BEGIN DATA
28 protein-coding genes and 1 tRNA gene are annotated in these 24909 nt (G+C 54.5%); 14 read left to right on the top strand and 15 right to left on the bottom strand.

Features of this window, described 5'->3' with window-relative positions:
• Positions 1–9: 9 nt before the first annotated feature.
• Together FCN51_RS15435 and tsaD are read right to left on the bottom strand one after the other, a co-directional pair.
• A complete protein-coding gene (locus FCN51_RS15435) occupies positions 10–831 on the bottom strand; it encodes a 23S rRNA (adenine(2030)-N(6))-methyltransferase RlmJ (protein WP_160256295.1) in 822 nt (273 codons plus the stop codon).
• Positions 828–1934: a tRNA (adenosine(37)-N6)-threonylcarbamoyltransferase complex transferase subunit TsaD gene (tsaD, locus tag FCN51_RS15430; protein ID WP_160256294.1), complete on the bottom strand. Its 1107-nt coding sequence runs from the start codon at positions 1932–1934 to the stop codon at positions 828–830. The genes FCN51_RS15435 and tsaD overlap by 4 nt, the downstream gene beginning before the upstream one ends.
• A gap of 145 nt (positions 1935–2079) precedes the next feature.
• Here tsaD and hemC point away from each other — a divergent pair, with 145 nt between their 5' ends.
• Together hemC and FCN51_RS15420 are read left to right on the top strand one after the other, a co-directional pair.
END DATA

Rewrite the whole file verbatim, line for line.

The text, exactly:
28 protein-coding genes and 1 tRNA gene are annotated in these 24909 nt (G+C 54.5%); 14 read left to right on the top strand and 15 right to left on the bottom strand.

Features of this window, described 5'->3' with window-relative positions:
• Positions 1–9: 9 nt before the first annotated feature.
• Together FCN51_RS15435 and tsaD are read right to left on the bottom strand one after the other, a co-directional pair.
• A complete protein-coding gene (locus FCN51_RS15435) occupies positions 10–831 on the bottom strand; it encodes a 23S rRNA (adenine(2030)-N(6))-methyltransferase RlmJ (protein WP_160256295.1) in 822 nt (273 codons plus the stop codon).
• Positions 828–1934: a tRNA (adenosine(37)-N6)-threonylcarbamoyltransferase complex transferase subunit TsaD gene (tsaD, locus tag FCN51_RS15430; protein ID WP_160256294.1), complete on the bottom strand. Its 1107-nt coding sequence runs from the start codon at positions 1932–1934 to the stop codon at positions 828–830. The genes FCN51_RS15435 and tsaD overlap by 4 nt, the downstream gene beginning before the upstream one ends.
• A gap of 145 nt (positions 1935–2079) precedes the next feature.
• Here tsaD and hemC point away from each other — a divergent pair, with 145 nt between their 5' ends.
• Together hemC and FCN51_RS15420 are read left to right on the top strand one after the other, a co-directional pair.